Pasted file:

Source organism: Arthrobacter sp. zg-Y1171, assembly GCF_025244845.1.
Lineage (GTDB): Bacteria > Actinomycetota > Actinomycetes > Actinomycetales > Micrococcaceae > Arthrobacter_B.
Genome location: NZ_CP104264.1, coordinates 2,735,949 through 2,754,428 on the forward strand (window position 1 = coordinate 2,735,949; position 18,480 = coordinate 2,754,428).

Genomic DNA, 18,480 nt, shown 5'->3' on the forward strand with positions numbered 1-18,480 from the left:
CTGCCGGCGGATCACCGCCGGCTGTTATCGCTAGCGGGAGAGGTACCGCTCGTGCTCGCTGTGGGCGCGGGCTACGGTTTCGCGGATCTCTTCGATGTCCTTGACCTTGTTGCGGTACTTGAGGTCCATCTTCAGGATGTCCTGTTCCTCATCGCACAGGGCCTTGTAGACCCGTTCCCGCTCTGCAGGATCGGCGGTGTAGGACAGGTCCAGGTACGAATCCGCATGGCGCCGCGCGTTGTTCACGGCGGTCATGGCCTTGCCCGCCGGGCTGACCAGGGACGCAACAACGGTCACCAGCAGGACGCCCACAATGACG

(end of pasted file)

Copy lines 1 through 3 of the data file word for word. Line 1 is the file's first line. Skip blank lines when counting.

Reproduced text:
Source organism: Arthrobacter sp. zg-Y1171, assembly GCF_025244845.1.
Lineage (GTDB): Bacteria > Actinomycetota > Actinomycetes > Actinomycetales > Micrococcaceae > Arthrobacter_B.
Genome location: NZ_CP104264.1, coordinates 2,735,949 through 2,754,428 on the forward strand (window position 1 = coordinate 2,735,949; position 18,480 = coordinate 2,754,428).